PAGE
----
Monday, 8 February 2021

#Tech2Students campaign aims to deliver more than 5000 devices nationwide The Access Centre at NUI Galway has urged the public and businesses to get behind a new #Tech2Students appeal to secure and supply laptops and devices for disadvantaged schools. In partnership with Trinity College Dublin and Camara Ireland, the University has teamed up with Insight, the SFI Research Centre for Data Analytics at NUI Galway, the Galway City Partnership and Galway Chamber, as part of a drive to bridge the digital divide for post-primary school students. The #Tech2Students campaign aims to raise more than €1 million and to deliver more than 5000 devices nationwide. Imelda Byrne, Head of NUI Galway’s Access Centre, said: “The pandemic has brought into sharp focus the disadvantages faced by students who are financially vulnerable. Remote learning is a challenge to all students, but in particular to those who have no access to a device. “We are appealing to members of the public and businesses who are in a position to support this scheme to donate and to contribute to minimising the digital divide faced by thousands of young people.” #Tech2Students was developed last April by Trinity Access and Camara Ireland in response to the digital divide experienced by students in DEIS schools which was exacerbated by Covid-19. Phase 1 raised more than €300,000 and delivered more than 1,000 devices. How can the public and businesses support the #Tech2Students appeal? There are three options - donate laptops made in or after 2015; donate Chromebooks; or make a financial contribution to the fund for refurbishing laptops. Who is going to benefit? All donations will be targeted towards post-primary students who are most in need, along with students living in direct provision and disadvantaged students in adult education. What happens to the devices which have been donated? All laptops and Chromebooks will be refurbished by being restored to factory settings. Any data on the hard drive will be wiped using a certified process. A new operating system will be installed before the device is given to a student. Tablets cannot be accepted. Schools and organisations will retain the devices after the students use them for the academic year. How can laptops or devices be donated? Any member of the public or business wishing to get involved or seeking to donate can contact tech2students@nuigalway.ie A dedicated information page and portal for financial donations as well as hardware has also been set up at www.nuigalway.ie/accesscentre/tech2students/ Galway Chamber is facilitating a special organised drop-off, in line with Covid restrictions, tomorrow Tuesday 9th February, from 2pm to 4pm, at the Galway Chamber office. People can also donate by post by filling out a donation form online. The Tech2Students team will make follow-up contact and issue An Post FreePost labels and instructions on sending a device through the local post office. Kenny Deery, chief executive of Galway Chamber, said: “The Tech2Students campaign has shown that more than half of students in DEIS post-primaries reported that they had limited or no access to a digital device. This campaign is so important as the Level 5 Covid restrictions have meant that virtually all students are relying on technology to access education. Many of us in business know that we have spare equipment that could make a huge difference and Tech2Students is a perfect opportunity to do so.” - Ends-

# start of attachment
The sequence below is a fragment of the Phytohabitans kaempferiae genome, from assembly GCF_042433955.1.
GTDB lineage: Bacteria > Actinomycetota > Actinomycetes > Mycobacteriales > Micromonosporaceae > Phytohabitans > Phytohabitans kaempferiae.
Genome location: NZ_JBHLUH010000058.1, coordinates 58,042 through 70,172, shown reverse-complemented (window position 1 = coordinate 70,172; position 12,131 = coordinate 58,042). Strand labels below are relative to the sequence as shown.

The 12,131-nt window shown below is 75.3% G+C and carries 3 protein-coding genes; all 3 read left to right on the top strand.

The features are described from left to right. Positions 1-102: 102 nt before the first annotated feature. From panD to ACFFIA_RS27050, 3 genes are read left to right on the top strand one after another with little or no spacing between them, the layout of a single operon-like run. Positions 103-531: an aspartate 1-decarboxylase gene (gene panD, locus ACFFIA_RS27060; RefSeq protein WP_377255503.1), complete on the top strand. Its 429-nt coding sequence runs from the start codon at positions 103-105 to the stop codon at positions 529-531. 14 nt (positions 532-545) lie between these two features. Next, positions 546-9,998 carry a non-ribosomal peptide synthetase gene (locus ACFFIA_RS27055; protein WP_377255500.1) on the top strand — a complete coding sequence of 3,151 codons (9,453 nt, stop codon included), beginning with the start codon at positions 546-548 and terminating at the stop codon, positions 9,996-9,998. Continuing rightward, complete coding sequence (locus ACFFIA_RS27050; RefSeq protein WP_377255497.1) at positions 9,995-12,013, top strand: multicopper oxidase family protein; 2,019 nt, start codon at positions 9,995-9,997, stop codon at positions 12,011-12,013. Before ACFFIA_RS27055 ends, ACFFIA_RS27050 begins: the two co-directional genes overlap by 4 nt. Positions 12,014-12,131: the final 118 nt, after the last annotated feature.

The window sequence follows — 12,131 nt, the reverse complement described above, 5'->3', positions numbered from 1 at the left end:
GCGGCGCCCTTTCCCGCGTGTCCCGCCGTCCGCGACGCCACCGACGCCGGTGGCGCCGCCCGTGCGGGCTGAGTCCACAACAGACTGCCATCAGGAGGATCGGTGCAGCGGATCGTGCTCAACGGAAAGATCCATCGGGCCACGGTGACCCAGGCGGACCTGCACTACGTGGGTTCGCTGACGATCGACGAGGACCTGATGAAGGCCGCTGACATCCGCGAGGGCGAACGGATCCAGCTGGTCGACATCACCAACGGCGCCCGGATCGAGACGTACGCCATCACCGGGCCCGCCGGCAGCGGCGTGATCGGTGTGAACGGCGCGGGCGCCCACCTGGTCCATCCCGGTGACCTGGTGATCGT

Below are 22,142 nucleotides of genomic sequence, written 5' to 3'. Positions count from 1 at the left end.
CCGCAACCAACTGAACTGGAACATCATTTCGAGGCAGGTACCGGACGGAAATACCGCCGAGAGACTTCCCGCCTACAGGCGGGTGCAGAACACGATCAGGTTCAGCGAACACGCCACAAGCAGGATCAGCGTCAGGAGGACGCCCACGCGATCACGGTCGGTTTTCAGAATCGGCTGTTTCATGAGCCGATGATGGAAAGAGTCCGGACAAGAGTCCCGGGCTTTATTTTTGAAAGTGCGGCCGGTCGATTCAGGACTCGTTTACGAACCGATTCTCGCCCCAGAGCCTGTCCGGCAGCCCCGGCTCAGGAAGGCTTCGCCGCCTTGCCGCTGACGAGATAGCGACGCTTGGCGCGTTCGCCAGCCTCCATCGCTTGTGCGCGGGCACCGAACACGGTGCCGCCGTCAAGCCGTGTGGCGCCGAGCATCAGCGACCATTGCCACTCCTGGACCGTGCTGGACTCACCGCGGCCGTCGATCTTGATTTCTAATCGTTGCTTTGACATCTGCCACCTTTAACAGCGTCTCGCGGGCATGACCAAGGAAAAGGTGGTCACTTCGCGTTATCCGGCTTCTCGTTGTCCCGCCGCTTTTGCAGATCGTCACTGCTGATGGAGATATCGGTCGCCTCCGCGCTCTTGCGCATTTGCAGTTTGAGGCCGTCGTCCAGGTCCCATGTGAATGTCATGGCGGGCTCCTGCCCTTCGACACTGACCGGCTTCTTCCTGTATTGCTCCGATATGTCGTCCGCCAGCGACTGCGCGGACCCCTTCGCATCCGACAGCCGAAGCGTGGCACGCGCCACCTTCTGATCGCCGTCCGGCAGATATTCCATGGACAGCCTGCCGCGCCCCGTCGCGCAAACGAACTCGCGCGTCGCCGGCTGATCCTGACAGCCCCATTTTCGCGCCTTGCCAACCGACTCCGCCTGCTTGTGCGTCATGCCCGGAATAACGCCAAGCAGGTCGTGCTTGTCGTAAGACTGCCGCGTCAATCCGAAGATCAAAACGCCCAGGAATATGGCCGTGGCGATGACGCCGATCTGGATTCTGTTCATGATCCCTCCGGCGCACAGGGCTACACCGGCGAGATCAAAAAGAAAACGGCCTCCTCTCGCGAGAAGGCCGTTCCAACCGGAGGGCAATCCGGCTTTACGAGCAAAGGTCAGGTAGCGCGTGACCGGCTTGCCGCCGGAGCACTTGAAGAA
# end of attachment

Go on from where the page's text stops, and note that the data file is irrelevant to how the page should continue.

Thursday, 4 February 2021